Purpose of Lab is for you appropriate conclusions based on the analysis of qualitative and quantitative empirical data

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And explain human biological variation from an evolutionary perspective.

This assignment you become familiar with the following important content knowledge in anthropology:

  • human skeletal anatomy
  • application of osteology in anthropology

You will practice the following skills as you complete this assignment:

  • identify major bones of the adult human skeleton
  • infer appropriate conclusions about skeletal anatomy based on qualitative information
  • explain sex differences in the pelvis from an evolutionary perspective

Tasks

Instructions for Lab 5

Step 1: Complete the Human Skeletal Anatomy Worksheet

Step 2: Complete the Human Skull Anatomy Worksheet

  • Step 3: Use the chart below to estimate the sex of the skulls in the image next to the chart. Please note that you would normally use this chart to help estimate sex by touching the bone (in addition to observing features). For this lab, you will only be observing the development of the features (make observations). You can compare the two skulls to help you decide the score for each trait in each skull. For example, if the mastoid process in the top skull looks smaller than in the bottom skull, then the score for this trait in the top skull should be lower than the score for the bottom skull.
    1. OBSERVE each trait as shown in the chart below and score the trait based on the degree of expression/development in both skulls in the 3D model. See the definitions for scoring (1-5) for each trait. To score the trait, you should view the specimens (the skulls in the 3D model below) and compare them to both the descriptions and figures (drawings in the chart). In the case of bilateral traits (i.e., traits present on the right side and the left side), both the right and left sides should be scored as Cole et al. (2017) have demonstrated that using the left side only significantly favors female classification, while using the right side only favors male classification in individuals that are asymmetric. Scoring is somewhat subjective so don’t be overly concerned about being “right”. Score as best as you can (make your best judgement based on your observations)!
      • Descriptions and Scoring of Traits (adapted from Morphopasse Database, Klales and Cole 2018). Open this document for additional pictures to help you score the traits ( Download Images to help with scoring of skull traits for sex estimation).
        1. nuchal crest (NC)
          • Description: Thick transverse nuchal crest along the squamous portion of the occipital bone, at the external occipital protuberance (EOP), for the attachment of the nuchal and trapezius muscles and the nuchal ligament.
          • Scoring: View the skull in lateral position (left or right side).
            • 1–Looks smooth. EOP is not evident.
            • 2–Slight roughening or traces of the nuchal lines. EOP is not evident
            • 3–Nuchal lines and EOP evident, EOP looks rough and has a lip or edge with slight
            • 4–Nuchal lines are marked. EOP is pronounced with clear posterior projection, but has not yet developed a pronounced hook or inferior projection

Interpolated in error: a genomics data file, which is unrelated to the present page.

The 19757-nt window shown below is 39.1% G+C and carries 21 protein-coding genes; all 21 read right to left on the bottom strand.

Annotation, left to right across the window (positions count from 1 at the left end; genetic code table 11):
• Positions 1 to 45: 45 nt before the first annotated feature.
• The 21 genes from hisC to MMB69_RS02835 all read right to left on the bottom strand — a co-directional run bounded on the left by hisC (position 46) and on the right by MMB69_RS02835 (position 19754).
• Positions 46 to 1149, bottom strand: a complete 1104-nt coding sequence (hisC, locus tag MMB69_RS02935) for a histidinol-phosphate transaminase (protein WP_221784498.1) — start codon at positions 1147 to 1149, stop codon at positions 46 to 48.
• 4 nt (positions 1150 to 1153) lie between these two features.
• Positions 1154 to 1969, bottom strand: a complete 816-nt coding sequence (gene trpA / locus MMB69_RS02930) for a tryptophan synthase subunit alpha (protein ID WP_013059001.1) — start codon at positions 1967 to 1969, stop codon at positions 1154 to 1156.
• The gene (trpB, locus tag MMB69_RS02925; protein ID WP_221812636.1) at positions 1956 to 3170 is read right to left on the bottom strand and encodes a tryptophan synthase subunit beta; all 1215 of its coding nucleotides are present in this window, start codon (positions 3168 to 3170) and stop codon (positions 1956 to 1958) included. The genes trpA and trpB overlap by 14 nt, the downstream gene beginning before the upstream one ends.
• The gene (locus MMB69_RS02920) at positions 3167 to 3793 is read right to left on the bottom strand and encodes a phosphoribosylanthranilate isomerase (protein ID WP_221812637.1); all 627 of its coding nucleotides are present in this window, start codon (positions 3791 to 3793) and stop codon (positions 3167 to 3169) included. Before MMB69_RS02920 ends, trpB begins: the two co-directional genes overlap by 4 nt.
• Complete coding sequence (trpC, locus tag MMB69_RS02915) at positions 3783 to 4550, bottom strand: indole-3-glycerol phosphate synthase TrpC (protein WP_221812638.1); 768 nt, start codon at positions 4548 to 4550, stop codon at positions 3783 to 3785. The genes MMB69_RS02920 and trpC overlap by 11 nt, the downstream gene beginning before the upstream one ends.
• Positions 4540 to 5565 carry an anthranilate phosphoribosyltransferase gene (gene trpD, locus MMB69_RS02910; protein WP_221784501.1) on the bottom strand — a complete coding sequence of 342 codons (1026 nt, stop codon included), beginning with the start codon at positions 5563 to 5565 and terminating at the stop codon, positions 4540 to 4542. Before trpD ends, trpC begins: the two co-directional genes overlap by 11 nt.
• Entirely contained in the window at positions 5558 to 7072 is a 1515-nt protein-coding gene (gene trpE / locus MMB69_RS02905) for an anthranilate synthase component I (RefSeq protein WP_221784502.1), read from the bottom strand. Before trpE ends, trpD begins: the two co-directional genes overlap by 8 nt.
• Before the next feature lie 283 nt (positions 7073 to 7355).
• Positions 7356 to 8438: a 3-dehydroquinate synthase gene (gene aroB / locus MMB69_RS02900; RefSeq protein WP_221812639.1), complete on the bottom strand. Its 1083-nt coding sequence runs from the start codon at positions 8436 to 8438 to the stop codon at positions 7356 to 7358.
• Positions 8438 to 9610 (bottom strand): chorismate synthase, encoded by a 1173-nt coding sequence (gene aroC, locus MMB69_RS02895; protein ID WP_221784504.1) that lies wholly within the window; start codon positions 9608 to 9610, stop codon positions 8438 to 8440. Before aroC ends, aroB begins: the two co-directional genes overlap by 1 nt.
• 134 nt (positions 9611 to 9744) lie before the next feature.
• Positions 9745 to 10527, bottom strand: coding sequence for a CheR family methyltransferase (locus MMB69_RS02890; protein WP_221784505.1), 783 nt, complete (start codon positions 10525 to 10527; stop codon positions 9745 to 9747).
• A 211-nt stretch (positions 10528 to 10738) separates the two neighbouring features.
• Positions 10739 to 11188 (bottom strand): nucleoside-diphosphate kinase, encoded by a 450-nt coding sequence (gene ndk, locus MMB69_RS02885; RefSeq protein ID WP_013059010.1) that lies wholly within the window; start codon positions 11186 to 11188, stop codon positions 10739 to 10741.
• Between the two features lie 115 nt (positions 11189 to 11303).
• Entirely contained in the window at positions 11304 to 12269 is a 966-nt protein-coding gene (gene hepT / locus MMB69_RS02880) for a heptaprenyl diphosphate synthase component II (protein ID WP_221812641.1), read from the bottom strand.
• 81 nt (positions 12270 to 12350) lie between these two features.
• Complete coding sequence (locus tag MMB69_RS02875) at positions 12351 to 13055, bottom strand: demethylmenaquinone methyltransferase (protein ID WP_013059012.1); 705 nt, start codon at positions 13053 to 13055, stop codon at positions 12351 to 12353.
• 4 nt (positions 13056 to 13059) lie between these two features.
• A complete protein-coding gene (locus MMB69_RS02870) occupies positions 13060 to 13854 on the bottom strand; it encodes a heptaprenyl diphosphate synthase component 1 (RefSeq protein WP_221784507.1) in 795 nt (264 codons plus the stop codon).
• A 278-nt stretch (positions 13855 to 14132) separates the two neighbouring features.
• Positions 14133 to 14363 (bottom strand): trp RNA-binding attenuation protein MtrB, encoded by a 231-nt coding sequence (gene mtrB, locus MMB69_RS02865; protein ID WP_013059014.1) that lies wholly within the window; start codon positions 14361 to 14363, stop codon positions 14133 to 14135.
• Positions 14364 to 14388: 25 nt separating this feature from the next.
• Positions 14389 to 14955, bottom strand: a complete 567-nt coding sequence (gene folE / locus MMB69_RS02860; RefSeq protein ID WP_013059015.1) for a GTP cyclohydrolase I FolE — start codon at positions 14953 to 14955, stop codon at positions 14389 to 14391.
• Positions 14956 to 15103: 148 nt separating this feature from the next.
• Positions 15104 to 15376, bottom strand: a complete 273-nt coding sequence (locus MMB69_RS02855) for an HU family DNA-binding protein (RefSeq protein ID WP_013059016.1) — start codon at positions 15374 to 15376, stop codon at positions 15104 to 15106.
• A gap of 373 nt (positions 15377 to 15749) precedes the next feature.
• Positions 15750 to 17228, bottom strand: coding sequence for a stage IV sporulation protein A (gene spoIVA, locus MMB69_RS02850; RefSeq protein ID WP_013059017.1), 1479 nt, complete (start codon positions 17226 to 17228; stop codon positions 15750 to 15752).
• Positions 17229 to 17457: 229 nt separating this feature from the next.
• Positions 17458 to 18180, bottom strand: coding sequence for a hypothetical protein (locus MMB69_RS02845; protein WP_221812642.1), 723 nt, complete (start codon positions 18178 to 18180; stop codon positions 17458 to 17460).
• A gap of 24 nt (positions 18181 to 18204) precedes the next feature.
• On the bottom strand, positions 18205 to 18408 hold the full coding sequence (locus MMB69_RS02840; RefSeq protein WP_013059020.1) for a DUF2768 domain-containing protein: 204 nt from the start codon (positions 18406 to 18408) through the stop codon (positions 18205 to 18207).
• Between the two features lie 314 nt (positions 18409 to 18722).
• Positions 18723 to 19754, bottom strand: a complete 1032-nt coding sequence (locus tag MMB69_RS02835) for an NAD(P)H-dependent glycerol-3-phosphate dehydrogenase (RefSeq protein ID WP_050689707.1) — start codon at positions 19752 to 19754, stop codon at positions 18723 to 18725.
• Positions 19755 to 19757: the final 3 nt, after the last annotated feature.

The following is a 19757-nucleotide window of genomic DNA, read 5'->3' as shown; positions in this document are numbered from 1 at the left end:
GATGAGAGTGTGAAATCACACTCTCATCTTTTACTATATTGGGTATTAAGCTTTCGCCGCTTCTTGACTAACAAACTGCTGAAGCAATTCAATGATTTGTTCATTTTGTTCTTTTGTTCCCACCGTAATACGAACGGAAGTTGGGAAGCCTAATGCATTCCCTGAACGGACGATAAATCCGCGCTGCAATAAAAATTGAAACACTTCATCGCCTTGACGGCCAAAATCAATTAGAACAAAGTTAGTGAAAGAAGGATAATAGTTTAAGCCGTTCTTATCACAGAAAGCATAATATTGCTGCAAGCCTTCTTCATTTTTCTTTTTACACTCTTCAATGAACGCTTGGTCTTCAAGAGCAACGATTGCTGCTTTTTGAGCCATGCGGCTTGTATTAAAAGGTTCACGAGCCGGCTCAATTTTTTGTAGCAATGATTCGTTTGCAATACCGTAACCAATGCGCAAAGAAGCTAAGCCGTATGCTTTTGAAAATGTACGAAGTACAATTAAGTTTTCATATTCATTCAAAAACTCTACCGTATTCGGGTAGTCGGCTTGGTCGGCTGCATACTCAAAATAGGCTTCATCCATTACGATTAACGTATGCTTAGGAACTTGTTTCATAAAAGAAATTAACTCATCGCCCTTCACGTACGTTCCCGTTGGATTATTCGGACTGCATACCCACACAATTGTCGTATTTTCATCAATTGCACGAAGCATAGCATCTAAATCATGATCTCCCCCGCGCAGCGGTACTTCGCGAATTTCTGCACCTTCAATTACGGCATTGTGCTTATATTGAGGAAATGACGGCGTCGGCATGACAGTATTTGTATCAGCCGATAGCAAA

• 5–Nuchal lines and EOP with a rough surface. EOP is very pronounced and can be hooked with a marked posteior/inferior projection. A ledge or ridge to either side of the EEOP may be present.
        2. mastoid process (MP)
          • Description: The mastoid process is a conical prominence of bone located on the temporal bones just posterior to the external auditory meatus (EAM). It serves as an attachment site for various muscles including the sternocleidomastoideus, splenius capitis, digastric posterior belly, and longissimus capitis.
          • Scoring: View the lateral side of cranium (left and right separately). Consider the overall volume of the mastoid process (length and width). More weight should be given to overall volume rather than length or width independently. Consider the size of the mastoid relative to the surrounding structures, such as the EAM and zygomatic process, and overall temporal bone size.
            • 1–Very small with low volume. Short and narrow. Little project of the mastoid below the inferior EAM border.
            • 2–Small. Short and/or narrow. Low volume. Slight projection of the MP below the EAM border
            • 3–Medium volume. Projection of the MP well below the inferior EAM border or longer than it is wide.
            • 4–Large volume. Usually long and wide relative to surrounding structures. Projection of the MP below the inferior EAM border. Much wider pr longer than the length/width of the EAM.
            • 5–Very large. Very long and wide relative to the surrounding structures. Largest volume. Pronounced projection of the MP below the inferior EAM border.
        3. supraorbital margin (SM)
          • Description: The superior border of the orbit, comprising the inferior-lateral portion of the frontal bone.
          • Scoring: The portion just lateral to the supra-orbital foramen or notch should be palpated (touched) by pinching the margin of the bone between forefinger and thumb. The degree which the margin posteriorly recurves (red arrows in file above entitled “Images to help with scoring of skull traits for sex estimation”) into the orbit should also be considered secondary to the thinness/thickness. Since you cannot touch the bone, just use your best judgement as to how thick you think the margin looks.
            • 1–Very sharp and thin.
            • 2–Sharp and thin.
            • 3–Blunted, but thin.
            • 4–Blunted/rounded edge and thick.
            • 5–Blunted/rounded edge that looks very thick.
        4. glabella (G)